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Harvard College Required 51 Students to Withdraw Last Year for Academic Underperformance

By J. Sellers Hill and Nia L. Orakwue, Crimson Staff Writers

The Harvard College Administrative Board placed nearly 150 students on probation and required 51 to withdraw for academic underperformance during the 2021-22 school year — a five-year high — according to a report released by the school at the beginning of the fall semester.

The actions were taken as part of the Ad Board’s “academic review” process, which examines the academic records of all students who “receive unsatisfactory grades or who fail to meet the College’s minimum academic requirements,” according to the Ad Board’s website. The review is also sometimes applied to students who fail to meet certain degree requirements.

The Ad Board is an administrative body responsible for the application and enforcement of Harvard College policies. Chaired by Dean of the College Rakesh Khurana and composed of approximately 30 College administrators and faculty, its responsibilities also include approving student petitions, enforcing academic standards, and disciplining students.

The academic review cases are distinct from disciplinary actions taken against students for “social behavior,” including sexual misconduct and drug and alcohol offenses. They also do not include cases of academic dishonesty, which have been adjudicated by the Harvard Honor Council since 2015.

According to the Ad Board’s website, students may be required to withdraw if they receive a second consecutive unsatisfactory record or fail to meet minimum academic requirements.

To meet minimum requirements, students must receive no more than one failing grade, or a grade lower than D-. If they do receive a failing grade, they can meet minimum requirements as long as they receive no unsatisfactory grades — those lower than C- — and earn a satisfactory grade in at least one letter-graded Faculty of Arts and Sciences course for credit.

The Ad Board data does not provide a more detailed breakdown of why this year’s 51 students were forced to withdraw.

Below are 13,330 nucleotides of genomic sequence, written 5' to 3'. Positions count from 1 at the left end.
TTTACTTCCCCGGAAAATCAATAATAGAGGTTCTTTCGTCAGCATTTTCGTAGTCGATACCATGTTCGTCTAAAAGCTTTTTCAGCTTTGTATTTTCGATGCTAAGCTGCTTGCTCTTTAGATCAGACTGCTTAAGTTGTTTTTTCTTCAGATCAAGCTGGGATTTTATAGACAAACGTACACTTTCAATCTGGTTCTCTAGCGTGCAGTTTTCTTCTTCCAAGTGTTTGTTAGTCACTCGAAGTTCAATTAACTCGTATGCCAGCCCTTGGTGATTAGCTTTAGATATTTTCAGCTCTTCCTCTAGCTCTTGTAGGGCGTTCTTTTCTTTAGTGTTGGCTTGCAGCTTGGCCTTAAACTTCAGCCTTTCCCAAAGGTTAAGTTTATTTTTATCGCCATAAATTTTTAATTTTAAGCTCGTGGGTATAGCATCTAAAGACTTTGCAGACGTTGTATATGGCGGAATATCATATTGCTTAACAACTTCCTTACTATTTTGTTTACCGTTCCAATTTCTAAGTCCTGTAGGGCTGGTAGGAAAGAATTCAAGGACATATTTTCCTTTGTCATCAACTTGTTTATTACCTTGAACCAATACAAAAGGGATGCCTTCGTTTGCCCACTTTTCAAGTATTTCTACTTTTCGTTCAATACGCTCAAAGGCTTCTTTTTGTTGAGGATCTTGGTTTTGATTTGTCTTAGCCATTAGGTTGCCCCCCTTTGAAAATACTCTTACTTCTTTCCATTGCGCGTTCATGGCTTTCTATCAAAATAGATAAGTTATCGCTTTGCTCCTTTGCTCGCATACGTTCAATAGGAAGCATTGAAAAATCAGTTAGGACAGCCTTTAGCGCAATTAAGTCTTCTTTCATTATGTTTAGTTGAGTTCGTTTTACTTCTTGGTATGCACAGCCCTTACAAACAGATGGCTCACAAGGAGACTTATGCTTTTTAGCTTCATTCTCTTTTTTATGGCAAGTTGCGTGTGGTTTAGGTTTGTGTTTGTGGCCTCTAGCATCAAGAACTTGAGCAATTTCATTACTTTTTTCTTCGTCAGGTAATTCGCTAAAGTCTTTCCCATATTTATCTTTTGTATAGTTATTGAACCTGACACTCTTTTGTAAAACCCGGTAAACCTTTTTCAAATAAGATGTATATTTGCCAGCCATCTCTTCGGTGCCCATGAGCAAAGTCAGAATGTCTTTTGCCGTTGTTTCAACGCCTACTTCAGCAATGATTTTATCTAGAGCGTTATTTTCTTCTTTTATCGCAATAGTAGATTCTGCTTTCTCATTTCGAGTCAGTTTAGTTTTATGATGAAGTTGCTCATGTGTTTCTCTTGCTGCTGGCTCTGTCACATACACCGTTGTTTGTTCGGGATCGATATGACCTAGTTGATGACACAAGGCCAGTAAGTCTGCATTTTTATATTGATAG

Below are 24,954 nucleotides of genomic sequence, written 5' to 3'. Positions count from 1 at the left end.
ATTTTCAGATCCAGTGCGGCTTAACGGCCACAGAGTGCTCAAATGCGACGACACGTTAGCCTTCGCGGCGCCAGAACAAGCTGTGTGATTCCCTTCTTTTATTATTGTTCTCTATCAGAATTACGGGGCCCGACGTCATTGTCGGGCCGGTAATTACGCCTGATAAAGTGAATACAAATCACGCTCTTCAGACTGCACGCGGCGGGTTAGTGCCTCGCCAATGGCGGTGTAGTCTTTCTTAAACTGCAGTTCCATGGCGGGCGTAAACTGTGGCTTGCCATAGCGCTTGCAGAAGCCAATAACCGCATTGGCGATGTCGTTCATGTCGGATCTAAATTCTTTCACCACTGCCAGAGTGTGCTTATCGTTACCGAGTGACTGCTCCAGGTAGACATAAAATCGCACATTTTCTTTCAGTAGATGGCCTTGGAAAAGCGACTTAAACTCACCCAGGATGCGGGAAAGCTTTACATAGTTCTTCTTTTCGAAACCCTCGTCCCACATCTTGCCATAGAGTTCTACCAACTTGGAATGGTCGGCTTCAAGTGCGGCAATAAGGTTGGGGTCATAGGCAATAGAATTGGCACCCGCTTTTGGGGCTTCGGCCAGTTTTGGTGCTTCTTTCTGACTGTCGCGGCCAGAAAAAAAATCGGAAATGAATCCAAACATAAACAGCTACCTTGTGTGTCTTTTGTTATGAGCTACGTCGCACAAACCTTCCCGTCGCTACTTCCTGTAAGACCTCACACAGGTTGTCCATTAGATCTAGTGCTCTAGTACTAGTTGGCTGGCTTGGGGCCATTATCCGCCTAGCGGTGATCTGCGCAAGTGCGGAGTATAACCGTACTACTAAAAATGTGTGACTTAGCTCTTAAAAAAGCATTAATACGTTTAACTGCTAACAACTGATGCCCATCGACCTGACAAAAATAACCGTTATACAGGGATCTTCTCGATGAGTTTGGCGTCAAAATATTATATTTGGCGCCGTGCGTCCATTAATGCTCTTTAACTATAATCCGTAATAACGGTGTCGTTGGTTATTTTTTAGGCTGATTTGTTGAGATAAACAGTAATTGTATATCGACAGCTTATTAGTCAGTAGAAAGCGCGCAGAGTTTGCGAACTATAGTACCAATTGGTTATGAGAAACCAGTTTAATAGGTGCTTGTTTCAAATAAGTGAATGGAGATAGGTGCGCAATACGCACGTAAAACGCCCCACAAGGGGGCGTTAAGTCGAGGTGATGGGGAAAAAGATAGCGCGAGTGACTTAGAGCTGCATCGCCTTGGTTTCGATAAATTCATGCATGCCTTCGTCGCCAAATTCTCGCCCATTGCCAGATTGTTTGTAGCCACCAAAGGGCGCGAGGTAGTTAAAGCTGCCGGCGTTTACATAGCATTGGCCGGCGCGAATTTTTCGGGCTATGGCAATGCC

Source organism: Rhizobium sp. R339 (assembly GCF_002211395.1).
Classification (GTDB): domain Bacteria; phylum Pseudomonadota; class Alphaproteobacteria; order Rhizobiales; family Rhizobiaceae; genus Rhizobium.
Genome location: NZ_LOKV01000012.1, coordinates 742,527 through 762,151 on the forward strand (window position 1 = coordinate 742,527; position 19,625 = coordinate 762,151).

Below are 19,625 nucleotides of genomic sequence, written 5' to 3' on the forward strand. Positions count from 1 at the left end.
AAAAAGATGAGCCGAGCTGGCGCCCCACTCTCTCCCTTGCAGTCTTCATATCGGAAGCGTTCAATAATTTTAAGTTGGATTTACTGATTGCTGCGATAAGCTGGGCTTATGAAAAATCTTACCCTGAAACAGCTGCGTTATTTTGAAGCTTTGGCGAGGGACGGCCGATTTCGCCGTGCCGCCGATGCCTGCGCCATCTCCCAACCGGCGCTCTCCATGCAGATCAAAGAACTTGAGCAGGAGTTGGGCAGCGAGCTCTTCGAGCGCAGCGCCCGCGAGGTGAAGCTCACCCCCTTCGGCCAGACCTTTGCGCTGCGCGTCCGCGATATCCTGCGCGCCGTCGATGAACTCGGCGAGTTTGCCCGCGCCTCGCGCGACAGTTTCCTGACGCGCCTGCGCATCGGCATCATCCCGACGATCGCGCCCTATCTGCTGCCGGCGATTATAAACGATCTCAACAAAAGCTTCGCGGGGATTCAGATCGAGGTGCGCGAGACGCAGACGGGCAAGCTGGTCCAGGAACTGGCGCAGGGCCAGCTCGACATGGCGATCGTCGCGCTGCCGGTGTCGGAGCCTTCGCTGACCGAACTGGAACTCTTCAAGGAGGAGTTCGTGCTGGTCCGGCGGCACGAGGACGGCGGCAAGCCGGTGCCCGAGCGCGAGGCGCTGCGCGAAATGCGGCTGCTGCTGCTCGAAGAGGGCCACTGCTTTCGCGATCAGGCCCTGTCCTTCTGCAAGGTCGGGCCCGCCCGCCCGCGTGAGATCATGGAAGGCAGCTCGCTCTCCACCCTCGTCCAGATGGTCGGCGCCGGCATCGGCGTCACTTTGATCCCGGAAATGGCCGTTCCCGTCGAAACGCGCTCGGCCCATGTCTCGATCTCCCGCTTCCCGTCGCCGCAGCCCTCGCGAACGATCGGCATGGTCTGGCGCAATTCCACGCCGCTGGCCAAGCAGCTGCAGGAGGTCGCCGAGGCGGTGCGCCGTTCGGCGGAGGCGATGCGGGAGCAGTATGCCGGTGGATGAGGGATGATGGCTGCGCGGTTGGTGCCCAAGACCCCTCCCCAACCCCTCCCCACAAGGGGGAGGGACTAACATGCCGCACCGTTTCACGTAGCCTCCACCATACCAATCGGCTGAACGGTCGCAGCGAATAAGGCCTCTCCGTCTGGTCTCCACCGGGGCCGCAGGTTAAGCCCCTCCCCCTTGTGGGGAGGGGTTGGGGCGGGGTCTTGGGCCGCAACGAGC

Students who are forced to withdraw — the most severe sanction short of dismissal — are required to work a full-time, paid, non-academic job for more than six months before petitioning to return to the College. This withdrawal normally lasts for one academic year; however, a second offense can see a student be required to withdraw again or be fully dismissed.

In the 2021-22 school year, four students were permanently dismissed from the College following academic review, the most in at least five years. Typically, students who are required to withdraw from the College for a second time are not readmitted, per the College’s handbook.

According to the new report, the 2021-22 academic year saw 149 students placed on probation for academic underperformance.

Students are generally placed on probation — an official change in a student’s status — for a first unsatisfactory record.

Harvard spokesperson Jonathan Palumbo declined to comment on the statistics but reiterated the College’s commitment to transparent data reporting.

The Ad Board’s busiest job is not academic or disciplinary review, but approving various petitions for undergraduates, including those for leaves of absence, summer school credit, and simultaneous enrollment. The body released its petition statistics in the early fall semester for the 2021-22 academic year.

According to statistics released by the board for the 2021-22 school year, 478 students were approved to take makeup exams for medical reasons, more than the previous four years combined.

The 2021-22 academic year also saw a record 317 approvals to “bracket” a course, which is a petition to allocate an undergraduate class credit toward a graduate degree.

The number of students approved for a voluntary leave of absence, at 270, was roughly in line with pre-Covid numbers. The year prior, in 2019-20, a record 1,850 students petitioned and were approved for leaves of absence amid a heavily restricted campus.

—Staff writer J. Sellers Hill can be reached at Follow him on X @SellersHill.

—Staff writer Nia L. Orakwue can be reached at Follow her on X @nia_orakwue.

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